Re: Full screen color management

On Thu, Mar 25, 2010 at 5:27 AM, Richard Hughes <hughsient gmail com> wrote:
> First a little introduction if I may. if you're easily bored please
> skip to the last paragraph.

> A "whole screen" color manager is normally an optional plugin to a
> compositing window manager. There is a pretty hacky proof of concept
> plugin written for compiz, but that's doing far more stuff than I'm
> proposing here. It tries to convert the whole screen to the
> destination gamut, without affecting windows that have already been
> early-bound. It can detect windows that should be ignored using the
> atom that has been set on some windows (possibly none, or typically
> one) and assumes the rest is sRGB and converts this to the destination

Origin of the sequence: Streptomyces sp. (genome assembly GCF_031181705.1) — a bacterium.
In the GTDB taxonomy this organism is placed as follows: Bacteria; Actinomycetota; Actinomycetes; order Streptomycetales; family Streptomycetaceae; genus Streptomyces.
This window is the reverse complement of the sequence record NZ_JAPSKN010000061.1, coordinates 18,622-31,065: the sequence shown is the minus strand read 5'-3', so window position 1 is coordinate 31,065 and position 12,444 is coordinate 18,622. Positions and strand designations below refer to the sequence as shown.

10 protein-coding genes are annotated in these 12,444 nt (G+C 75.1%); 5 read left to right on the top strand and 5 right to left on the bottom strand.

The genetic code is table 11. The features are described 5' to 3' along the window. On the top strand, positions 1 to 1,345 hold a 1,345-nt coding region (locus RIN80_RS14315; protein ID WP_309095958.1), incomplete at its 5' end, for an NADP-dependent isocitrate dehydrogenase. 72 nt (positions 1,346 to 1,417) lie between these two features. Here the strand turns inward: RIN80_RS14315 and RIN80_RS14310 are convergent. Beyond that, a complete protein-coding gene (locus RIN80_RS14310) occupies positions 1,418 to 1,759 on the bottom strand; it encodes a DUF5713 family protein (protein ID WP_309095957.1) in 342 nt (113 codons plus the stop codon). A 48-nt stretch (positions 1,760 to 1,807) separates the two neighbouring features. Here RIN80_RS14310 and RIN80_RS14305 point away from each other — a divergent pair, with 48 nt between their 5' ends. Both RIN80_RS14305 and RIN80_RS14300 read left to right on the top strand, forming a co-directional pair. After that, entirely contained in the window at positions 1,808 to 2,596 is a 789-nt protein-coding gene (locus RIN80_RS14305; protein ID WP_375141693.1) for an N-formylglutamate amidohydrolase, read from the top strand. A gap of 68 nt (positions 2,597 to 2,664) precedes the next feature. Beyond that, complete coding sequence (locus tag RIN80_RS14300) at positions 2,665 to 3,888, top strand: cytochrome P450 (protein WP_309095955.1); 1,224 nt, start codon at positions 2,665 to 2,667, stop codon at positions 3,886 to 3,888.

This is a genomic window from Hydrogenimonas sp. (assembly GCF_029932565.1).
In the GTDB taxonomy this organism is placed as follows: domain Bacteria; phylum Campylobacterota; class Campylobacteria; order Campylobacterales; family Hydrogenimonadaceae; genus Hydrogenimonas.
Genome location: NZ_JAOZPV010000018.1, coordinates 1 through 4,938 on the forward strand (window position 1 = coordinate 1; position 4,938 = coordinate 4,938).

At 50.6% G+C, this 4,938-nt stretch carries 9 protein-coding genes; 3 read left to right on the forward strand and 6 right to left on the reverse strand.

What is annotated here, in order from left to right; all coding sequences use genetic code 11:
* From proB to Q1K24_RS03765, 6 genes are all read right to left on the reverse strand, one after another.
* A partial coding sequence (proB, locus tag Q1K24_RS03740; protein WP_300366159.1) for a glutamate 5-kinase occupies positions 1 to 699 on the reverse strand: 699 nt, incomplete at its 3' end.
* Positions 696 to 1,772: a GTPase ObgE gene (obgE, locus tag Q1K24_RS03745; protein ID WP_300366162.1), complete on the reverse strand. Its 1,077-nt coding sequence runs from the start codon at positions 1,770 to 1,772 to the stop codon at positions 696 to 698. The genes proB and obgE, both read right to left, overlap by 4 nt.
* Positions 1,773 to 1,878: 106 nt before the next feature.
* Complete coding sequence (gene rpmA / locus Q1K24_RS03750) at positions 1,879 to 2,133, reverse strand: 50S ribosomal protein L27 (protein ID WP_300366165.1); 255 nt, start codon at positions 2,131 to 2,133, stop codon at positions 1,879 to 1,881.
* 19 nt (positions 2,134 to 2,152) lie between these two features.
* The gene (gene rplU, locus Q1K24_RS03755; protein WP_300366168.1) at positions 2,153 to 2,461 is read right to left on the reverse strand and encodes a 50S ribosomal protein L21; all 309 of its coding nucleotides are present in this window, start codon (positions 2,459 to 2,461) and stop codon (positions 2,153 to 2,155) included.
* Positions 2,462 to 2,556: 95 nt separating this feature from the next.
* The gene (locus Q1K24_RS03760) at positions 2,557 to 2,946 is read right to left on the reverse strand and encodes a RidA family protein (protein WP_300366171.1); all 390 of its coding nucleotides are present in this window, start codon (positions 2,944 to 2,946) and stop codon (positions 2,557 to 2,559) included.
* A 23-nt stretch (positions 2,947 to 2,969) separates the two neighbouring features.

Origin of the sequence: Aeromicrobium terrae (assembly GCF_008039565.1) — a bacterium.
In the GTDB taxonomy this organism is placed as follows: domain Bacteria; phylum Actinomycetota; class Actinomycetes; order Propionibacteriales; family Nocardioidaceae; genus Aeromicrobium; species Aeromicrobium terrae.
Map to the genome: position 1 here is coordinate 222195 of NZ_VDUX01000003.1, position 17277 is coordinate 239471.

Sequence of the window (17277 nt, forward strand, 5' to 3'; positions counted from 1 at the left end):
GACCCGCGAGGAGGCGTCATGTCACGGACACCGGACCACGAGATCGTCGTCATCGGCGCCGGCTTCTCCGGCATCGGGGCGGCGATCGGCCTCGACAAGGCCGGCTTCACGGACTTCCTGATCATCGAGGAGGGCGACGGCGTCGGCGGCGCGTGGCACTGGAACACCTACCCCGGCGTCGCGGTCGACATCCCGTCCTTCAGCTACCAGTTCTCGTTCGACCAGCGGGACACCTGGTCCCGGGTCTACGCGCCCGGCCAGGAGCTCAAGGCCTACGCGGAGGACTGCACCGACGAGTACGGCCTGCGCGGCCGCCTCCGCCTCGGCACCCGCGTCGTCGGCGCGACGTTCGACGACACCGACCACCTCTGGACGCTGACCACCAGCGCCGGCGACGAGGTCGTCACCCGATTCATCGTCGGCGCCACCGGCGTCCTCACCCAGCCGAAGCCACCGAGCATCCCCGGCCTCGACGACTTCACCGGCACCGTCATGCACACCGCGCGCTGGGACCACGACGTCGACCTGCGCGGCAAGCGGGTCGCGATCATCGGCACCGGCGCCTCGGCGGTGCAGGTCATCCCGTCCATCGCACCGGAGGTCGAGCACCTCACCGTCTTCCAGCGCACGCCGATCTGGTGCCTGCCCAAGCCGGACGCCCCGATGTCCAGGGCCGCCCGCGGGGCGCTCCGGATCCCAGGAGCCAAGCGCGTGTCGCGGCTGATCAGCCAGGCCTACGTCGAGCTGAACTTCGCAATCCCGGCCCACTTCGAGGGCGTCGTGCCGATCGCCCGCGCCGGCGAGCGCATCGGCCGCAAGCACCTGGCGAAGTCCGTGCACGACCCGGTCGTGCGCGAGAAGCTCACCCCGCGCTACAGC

> (monitor) profile.

This sounds like a great idea, but if I understand it correctly, I
think that a small change could make it even better.  In your model,
windows are either untagged (late color binding) or tagged as
early-bound.  If windows were instead tagged with a color space (no
tag = sRGB, and maybe reserve a special tag "native" that does exactly
what your early-binding tag does), then we get a few benefits:

1. Programs displaying images in a wider color space than sRGB can
correctly span two outputs with different profiles, assuming that the
compositor is smart enough to draw them correctly.  This would be nice
for video on two displays.

2. Programs that are too lazy to detect when they are dragged from one
output to another can simply tag themselves with the correct color
space and let the compositor deal with it.

3. The compositor will probably be much faster than LCMS, since it
ought to use a hardware shader to do color conversion.  This means
that some program displaying, say, an AdobeRGB image (a much wider
gamut color space than sRGB for those non-color-inclined among you)
can just set that tag and get amazing performance.  (This is
especially true for low-end computers, where performance is more
likely to matter.)


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